I’m the (Kevin) Bacon of the Salesforce Community – Introducing Steve Molis

This is the fifth post in my blog series in which I will feature people I know from the community: Salesforce employees, MVPs, User Group Leaders, Partners, and honestly, anyone who I’m connected with who is willing to share with me the answers to five simple questions. I hoping that this blog series will help everyone out in the community get better connected to others who are either like them, can help them, are nothing like them, can’t help them, or are simply people they haven’t met yet! After all, a stranger is simply a friend you don’t know yet.

For me, one of the greatest strengths of the Salesforce Ecosystem is its people and the connections that are shared.

So, if you are brave enough, even if you’ve never met me in person, fill out this form and I’ll feature you in an upcoming post. (In case I have confused anyone, the questions on the form about our relationship refers to you, the reader, and me, the author, Eric Dreshfield, and not the featured person in this post.)  Just beware, by completing the form, you are giving me permission to use that information in a future post, as well as allowing me to interject some of my own thoughts into your responses!

And now…since it seems very appropriate for Dreamforce week, I introduce Mr. Answers, SteveMoForce, the one and only, Steve Molis.


What’s your job title? Applications Developer.  (EFD – Where’s the word “Answers” or “Salesforce”?)

What does that mean you do?  I’m your basic IT/MIS Database Admin/Analyst/Developer who “inherited” SFDC back when we first adopted it in 2003.  Prior to that I was basically doing everything I am now, but in Lotus Domino instead of the Force.com Platform.   (EFD – Lotus what?  Didn’t they make something called 1-2-3?)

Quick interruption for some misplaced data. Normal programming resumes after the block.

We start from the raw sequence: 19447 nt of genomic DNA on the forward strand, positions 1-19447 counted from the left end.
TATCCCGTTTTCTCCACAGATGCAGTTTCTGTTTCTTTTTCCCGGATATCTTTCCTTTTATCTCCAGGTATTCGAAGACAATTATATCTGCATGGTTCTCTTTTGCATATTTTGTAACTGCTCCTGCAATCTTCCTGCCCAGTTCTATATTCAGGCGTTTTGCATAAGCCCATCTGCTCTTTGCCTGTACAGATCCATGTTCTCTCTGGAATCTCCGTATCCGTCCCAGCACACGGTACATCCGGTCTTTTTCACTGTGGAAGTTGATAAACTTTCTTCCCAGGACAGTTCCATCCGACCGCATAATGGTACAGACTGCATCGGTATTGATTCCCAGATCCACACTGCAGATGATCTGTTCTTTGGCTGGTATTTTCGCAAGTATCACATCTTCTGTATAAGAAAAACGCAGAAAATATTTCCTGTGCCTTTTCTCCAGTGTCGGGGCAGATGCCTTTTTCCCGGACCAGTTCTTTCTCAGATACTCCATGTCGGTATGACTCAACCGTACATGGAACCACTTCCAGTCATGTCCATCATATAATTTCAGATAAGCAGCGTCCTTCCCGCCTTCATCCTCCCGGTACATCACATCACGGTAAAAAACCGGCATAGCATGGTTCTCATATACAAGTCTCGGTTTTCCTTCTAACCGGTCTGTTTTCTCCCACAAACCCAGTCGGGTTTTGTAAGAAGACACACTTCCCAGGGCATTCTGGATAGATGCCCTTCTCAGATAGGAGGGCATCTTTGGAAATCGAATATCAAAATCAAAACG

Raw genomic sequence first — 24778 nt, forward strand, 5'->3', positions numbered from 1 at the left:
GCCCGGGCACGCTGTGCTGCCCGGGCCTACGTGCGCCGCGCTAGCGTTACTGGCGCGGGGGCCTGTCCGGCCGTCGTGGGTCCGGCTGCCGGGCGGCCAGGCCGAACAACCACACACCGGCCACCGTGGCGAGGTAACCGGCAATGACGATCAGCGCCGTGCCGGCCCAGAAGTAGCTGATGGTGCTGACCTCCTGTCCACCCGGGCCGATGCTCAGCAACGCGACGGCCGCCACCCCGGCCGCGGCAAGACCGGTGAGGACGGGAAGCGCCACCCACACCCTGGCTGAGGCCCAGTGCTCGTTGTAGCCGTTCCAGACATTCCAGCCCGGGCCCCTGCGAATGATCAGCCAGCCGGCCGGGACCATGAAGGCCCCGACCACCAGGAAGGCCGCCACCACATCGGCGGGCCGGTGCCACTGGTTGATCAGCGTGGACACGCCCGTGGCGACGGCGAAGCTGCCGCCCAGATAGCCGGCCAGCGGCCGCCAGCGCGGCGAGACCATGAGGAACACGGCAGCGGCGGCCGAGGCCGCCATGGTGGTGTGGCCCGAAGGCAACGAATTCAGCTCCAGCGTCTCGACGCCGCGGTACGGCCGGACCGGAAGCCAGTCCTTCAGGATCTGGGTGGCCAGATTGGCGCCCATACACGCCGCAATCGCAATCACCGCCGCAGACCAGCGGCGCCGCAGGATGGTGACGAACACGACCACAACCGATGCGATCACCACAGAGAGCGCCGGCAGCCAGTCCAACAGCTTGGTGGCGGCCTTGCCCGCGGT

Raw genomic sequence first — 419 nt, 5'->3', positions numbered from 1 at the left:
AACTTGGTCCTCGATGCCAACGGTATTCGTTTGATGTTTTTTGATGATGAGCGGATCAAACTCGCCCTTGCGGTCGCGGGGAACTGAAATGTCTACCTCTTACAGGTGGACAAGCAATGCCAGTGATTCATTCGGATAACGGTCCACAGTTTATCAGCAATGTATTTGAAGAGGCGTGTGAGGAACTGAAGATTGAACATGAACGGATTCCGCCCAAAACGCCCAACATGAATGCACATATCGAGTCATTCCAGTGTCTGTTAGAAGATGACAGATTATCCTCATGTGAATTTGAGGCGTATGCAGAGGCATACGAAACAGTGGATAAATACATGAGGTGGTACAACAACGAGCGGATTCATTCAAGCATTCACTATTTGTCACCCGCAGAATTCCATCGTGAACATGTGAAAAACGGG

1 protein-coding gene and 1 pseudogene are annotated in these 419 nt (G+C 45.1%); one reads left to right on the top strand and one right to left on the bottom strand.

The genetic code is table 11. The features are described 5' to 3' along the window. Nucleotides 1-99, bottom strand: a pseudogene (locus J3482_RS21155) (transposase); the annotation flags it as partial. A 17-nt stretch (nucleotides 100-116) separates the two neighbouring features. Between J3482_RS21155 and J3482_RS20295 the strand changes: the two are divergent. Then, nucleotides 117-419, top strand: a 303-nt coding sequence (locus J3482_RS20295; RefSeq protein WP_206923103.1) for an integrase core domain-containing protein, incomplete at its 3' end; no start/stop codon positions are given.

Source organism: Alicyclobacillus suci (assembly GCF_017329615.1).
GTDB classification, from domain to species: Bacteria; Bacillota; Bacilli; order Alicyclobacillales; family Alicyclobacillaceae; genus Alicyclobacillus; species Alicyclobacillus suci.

How long have you been involved with Salesforce.com (as a customer and/or an employee)? I’ve been in the Salesforce ecosystem since September 4, 2003.  (EFD – Come on, Steve, can’t you give me the exact millisecond?)

Bacon or sausage? BACON!!!!! (Said in Benny from LEGO Movie “Spaceship!!” voice)

What’s more important: Who you know, or what you know?  What you know…self-reliance can sometimes be the most valuable tool! No matter the circumstance, one’s brain will always be with them while the “who’s” might not always be available at the drop of a hat.  (EFD – Wait, you mean YOU might not always be out there answering questions in the Salesforce Community?  NOOOOO!!!!  Say it ain’t so!)

How did our relationship start, and when? I’m a gentleman, I never kiss and tell.  (EFD – Ok, Steve.  I’m almost a gentleman, so I might spill the beans.  Too bad I don’t really remember!  I know you helped me out with some answers when I was brand new on Salesforce, and sharing a room with you at Dreamforce 2014 was a blast. Oops…that’s how rumors get started.)

And now the bonus question – What’s one fact about you that few people know, that will surprise me and my blog readers? I was a stand-up comic. (EFD – WAS???  You still are.  But back then, did you have your own “Safe Habbah” statement for explicit language?)

You can find Steve on Twitter.

Safe Harbor


So I’m on an airplane, again, and another inspiration seems to have struck me, just as the seat in front of me struck my knees when the passenger up there decided to recline.